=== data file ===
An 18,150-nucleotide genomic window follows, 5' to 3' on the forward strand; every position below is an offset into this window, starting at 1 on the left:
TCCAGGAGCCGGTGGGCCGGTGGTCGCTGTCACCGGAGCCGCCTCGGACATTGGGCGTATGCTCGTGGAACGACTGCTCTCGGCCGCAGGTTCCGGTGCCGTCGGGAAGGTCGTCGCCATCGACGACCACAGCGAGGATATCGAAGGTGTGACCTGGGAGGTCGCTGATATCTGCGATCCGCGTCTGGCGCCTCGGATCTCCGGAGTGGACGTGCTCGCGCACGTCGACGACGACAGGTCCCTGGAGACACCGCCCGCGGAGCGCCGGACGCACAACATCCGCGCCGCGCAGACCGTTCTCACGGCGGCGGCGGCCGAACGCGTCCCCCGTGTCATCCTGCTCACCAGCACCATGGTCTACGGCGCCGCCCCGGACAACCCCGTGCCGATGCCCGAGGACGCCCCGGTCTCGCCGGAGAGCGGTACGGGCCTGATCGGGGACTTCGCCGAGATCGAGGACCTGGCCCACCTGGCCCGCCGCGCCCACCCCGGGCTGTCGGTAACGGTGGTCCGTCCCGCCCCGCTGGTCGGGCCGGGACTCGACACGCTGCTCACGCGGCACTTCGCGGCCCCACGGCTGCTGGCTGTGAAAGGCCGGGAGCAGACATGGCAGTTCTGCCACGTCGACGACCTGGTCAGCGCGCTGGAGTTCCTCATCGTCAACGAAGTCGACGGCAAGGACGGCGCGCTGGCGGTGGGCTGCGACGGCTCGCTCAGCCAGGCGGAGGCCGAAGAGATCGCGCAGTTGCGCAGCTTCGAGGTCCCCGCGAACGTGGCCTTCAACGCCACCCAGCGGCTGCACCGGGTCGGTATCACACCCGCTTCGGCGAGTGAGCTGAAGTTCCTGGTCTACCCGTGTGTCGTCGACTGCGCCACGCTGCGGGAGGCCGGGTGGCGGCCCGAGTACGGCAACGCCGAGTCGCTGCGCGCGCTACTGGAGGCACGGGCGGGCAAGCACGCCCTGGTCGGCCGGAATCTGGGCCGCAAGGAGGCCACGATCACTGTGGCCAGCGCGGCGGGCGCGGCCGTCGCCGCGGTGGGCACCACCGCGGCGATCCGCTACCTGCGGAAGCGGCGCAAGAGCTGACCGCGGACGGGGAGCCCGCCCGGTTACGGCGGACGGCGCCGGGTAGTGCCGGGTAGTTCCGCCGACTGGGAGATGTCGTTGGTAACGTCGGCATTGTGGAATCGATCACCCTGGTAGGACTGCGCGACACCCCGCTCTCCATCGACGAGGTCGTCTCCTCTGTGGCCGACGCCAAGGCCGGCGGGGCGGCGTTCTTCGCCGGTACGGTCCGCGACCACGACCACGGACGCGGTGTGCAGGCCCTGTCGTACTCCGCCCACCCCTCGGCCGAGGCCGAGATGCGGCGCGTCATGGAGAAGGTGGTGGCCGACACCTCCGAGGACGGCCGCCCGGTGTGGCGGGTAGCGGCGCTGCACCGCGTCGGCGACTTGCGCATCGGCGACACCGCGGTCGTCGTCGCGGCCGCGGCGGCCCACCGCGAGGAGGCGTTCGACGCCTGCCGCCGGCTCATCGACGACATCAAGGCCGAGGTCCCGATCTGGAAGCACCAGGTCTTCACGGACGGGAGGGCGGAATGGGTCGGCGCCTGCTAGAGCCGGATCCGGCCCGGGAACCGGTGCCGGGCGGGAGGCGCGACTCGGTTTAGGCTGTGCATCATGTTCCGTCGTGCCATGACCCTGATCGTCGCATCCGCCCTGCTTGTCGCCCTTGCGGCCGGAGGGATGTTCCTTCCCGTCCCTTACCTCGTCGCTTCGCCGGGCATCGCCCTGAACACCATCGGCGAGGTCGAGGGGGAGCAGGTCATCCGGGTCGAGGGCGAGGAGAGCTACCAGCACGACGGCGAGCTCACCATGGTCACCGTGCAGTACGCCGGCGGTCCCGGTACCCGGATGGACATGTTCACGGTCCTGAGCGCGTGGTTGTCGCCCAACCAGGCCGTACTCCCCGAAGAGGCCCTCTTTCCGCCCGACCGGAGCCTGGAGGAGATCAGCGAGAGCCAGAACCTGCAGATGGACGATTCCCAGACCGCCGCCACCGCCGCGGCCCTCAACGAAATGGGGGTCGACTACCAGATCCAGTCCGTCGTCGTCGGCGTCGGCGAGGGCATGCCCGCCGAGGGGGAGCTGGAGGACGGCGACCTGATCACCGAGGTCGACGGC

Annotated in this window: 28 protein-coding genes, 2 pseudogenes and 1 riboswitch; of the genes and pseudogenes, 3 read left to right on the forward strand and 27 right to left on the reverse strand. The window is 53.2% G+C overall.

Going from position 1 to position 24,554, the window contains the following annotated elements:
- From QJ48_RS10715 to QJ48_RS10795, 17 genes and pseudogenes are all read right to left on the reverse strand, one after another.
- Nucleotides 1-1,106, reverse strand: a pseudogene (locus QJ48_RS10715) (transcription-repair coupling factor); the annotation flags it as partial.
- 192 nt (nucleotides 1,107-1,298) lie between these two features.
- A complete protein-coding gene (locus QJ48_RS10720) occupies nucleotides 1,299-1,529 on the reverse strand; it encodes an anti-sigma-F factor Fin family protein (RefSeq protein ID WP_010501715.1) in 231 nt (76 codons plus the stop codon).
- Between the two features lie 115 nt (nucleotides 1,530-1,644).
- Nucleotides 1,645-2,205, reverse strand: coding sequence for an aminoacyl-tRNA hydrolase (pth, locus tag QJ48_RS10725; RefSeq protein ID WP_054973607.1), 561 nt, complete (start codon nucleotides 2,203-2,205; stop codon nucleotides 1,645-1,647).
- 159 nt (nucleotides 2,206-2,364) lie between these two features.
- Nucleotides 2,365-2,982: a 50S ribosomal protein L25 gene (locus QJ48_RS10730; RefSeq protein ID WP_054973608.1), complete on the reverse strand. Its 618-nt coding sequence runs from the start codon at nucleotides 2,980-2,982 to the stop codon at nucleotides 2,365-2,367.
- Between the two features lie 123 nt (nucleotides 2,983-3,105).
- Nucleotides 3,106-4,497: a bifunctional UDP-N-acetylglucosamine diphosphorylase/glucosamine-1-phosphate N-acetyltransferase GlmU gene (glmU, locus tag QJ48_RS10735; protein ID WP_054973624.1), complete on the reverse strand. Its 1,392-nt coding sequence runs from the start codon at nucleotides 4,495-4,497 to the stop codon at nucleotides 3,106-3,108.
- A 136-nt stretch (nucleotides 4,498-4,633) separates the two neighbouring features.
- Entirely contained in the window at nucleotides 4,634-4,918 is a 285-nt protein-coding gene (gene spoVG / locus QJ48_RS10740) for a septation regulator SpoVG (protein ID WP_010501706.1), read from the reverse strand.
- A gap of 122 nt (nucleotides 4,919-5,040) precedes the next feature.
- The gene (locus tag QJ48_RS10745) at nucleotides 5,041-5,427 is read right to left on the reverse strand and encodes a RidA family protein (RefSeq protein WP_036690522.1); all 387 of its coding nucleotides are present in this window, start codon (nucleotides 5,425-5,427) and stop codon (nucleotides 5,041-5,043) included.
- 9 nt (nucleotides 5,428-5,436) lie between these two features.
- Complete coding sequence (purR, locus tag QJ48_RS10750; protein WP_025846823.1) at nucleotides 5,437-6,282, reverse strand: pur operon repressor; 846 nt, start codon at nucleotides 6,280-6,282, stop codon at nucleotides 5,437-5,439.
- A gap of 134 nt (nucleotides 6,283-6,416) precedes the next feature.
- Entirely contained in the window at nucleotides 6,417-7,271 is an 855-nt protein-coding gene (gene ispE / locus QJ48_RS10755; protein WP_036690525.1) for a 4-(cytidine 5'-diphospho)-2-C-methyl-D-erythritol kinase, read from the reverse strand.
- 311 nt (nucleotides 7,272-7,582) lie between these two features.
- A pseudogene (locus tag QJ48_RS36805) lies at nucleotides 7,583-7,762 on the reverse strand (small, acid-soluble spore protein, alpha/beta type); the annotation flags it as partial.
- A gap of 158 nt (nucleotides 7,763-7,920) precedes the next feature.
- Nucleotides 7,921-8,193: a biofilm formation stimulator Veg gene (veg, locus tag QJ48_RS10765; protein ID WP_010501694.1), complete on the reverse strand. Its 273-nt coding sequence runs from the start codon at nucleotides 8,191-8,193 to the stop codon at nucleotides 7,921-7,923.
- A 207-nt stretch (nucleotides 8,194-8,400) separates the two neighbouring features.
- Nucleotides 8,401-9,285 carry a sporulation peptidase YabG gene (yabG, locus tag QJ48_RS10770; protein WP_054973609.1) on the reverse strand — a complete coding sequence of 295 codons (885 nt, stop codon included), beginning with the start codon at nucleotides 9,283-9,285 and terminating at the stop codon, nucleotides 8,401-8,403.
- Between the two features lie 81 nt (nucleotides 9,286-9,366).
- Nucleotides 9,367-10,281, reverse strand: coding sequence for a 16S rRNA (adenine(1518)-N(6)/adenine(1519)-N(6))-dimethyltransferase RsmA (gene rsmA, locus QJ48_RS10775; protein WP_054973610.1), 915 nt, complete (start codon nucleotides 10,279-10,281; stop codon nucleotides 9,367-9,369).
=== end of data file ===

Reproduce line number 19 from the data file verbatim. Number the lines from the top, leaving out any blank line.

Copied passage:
- 9 nt (nucleotides 5,428-5,436) lie between these two features.